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Fun with Spanning Tree and Loop Detection

Recently, TBNG Consulting helped a client experiencing some intermittent network connectivity issues.  After an initial check of the usual culprits (namely the ISP and firewall), we determined that a more sinister issue persisted. Upon further analysis, it appeared that we were dealing with a spanning tree issue on one of customers HP switches.

The client’s production network at this location consists of three (3) HP ProCurve 2910 series switches, four VLANs and Layer-3 routing.  All three devices were configured with Multi Spanning Tree Protocol (IEEE 802.1s); a quick check via the command line interface (CLI):

switch # show spanning-tree

displayed the expected root bridge and priority as captured in our network diagrams.  We did notice an abundant amount of topology change notifications (TCNs).  But what was the root cause of this problem?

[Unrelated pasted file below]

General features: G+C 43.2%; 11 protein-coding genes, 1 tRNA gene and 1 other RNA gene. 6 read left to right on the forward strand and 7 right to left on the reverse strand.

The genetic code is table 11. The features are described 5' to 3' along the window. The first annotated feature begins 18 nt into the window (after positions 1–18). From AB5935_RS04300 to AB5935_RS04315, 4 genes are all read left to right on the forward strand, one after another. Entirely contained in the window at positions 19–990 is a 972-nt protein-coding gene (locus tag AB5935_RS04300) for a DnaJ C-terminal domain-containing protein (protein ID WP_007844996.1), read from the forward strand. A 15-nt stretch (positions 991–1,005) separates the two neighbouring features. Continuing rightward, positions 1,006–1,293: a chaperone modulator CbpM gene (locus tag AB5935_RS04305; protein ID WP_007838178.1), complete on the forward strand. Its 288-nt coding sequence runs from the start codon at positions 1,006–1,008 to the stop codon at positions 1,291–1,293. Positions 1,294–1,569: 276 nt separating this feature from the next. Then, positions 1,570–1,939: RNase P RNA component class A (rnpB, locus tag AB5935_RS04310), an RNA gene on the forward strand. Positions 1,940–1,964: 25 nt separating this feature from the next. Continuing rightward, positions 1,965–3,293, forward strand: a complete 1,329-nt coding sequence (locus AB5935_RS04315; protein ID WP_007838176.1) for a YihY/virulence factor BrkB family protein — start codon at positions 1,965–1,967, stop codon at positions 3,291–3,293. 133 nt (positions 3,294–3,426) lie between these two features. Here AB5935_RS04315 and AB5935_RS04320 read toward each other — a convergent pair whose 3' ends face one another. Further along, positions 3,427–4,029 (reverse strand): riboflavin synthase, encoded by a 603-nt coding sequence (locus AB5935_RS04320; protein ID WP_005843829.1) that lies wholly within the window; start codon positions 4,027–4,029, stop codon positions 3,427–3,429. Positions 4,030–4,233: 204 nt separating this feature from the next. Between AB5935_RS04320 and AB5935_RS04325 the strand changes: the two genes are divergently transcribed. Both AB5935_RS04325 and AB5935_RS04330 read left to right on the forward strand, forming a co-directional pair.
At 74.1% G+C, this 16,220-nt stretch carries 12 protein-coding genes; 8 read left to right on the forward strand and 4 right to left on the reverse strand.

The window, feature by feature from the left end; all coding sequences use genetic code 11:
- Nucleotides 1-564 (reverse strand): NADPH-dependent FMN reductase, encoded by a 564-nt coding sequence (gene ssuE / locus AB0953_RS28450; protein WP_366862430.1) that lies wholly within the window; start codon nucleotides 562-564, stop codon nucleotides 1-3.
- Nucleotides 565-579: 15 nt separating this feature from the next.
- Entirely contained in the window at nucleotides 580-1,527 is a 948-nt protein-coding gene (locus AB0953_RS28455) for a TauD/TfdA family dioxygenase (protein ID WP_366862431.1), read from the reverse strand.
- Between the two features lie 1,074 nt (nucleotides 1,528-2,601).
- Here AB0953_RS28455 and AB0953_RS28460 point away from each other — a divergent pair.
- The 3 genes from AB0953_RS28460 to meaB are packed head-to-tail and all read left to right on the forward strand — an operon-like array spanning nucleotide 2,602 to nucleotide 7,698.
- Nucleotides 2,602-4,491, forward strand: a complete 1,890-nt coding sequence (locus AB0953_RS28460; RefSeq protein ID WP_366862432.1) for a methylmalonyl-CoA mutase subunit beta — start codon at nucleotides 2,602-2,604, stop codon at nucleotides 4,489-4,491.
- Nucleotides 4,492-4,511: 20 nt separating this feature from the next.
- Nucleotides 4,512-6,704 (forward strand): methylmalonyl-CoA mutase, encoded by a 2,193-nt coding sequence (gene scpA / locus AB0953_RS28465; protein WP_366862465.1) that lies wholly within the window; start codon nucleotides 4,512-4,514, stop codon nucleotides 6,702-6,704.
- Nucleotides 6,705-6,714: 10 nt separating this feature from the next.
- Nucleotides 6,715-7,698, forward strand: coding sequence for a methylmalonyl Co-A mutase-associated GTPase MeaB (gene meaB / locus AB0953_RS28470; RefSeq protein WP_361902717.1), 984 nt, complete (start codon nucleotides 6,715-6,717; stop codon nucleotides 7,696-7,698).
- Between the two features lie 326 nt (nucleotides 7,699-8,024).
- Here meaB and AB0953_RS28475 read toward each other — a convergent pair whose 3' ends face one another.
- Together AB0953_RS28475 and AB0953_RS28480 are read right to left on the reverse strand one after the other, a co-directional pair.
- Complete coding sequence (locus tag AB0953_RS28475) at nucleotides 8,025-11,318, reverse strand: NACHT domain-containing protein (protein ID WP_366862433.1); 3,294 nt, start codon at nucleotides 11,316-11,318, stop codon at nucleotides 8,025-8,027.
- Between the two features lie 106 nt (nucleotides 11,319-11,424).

First, we enabled loop detection via the CLI using the following command:

switch (config)#loop-detection 1-48 receiver-action send-disable

Next, we examined the User VLAN switch via the CLI using the following command:

switch # show spanning-tree

We noticed that an uplink interface was being starved of Bridge Protocol Data Units (BPDUs) on port 48 and therefore elected itself as root.  In this instance, Loop Protection seemingly failed to disable the suspect port on our user VLAN switch.  In particular, this lack of dampening created a broadcast forwarding storm – point of interest, BPDUs are forwarded out all interfaces (even blocking interfaces). Hence, topology changes were being propagated.

Should you have any questions or would like additional information, please contact TBNG Consulting at sales@tbngconsulting.com or at 855-512-4817.

TBNG Blogger

Written by TBNG Blogger

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